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Living Within Your Means

Living Within Your Means

What does it take to live within your means? Why do some households manage their finances effectively while other people wonder where their money went long before their next pay check? The answer to this is three-fold: some households are better at living within their means because they have a frugal mind-set, they earn enough to support themselves and they are better at cutting back on unnecessary expenses and know how to save and budget effectively. Obviously it’s important to have enough income to support a household, but it’s just as important to have the right mind-set and skills.

South Africans are notoriously bad at saving and are big fans of store accounts. Taking on credit on a small scale might not seem like a major financial responsibility, but they add up and that’s how many consumers who apply for debt counselling find themselves in the situation where their debt repayments are more than half of their income. To avoid this happening to you, don’t take on debt unless you absolutely have to. You don’t need the brand new car or bedroom set, a clothing store account or DSTV to have a happy, well-rounded life.

South Africans are also big fans of microloans and these might not seem like a big threat on their own, but every repayment towards a loan means less money towards your living expenses and savings. By saving or investing you are instead paying yourself because your money earns interest and people who manage their finances well know this: they will rather save for something than apply for a loan and make a creditor rich.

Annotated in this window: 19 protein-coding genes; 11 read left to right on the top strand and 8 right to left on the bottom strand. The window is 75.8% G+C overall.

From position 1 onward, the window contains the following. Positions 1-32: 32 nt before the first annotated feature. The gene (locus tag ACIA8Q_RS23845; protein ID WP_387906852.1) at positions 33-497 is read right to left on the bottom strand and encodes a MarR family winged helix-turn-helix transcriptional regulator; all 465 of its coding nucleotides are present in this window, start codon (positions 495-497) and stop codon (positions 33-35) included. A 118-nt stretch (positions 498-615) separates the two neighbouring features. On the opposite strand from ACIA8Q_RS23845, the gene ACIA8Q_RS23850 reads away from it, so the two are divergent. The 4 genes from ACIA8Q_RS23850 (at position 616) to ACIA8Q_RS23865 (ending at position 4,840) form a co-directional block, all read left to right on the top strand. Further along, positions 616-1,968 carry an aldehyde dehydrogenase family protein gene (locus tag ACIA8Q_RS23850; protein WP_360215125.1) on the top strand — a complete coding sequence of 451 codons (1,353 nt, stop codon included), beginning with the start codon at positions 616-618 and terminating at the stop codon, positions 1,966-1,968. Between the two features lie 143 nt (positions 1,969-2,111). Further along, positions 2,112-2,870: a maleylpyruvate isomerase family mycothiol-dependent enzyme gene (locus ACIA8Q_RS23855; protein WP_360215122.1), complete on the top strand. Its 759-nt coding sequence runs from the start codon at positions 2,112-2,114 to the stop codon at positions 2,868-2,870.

Having a savings fund can also be a great safety net when you run into financial trouble or an emergency comes up and you need money fast. Ordinarily people who don’t have savings would take out quick loans, sometimes with very high interest, to see them through to their next pay check. People who are used to saving also service their debt much more effectively when they do take out loans. Instead of saving, they put that money towards servicing their debt and don’t feel the tightening of their budget like those who are more inclined to live beyond their means.

Living within your means is a team effort for families. Parents have to set boundaries for their children and teach them about saving. If you have a spouse or partner, you both have to be willing to stick to a budget and agree on the best ways to spend the money you make. We sometimes feel that people spend their money in a way we wouldn’t, but don’t let this cause friction between you if your partner is sticking to the budget. Rather worry about contributing to a savings account, servicing debt and planning for your kids’ future. It’s more about making sure that your priorities are in line than checking up on each other all the time.

We are living in a consumer culture where the things we have are more important than having a safety net, saving for your kids’ futures or planning for your own retirement. It’s fine to spoil yourself once in a while, but don’t let your lifestyle dictate your quality of life. If you try and buy a better lifestyle all the time, chances are, you will find yourself in way over your head with the first financial speed bump. People who are good at saving know that their quality of life depends on much more than the things they own and the services they have access to.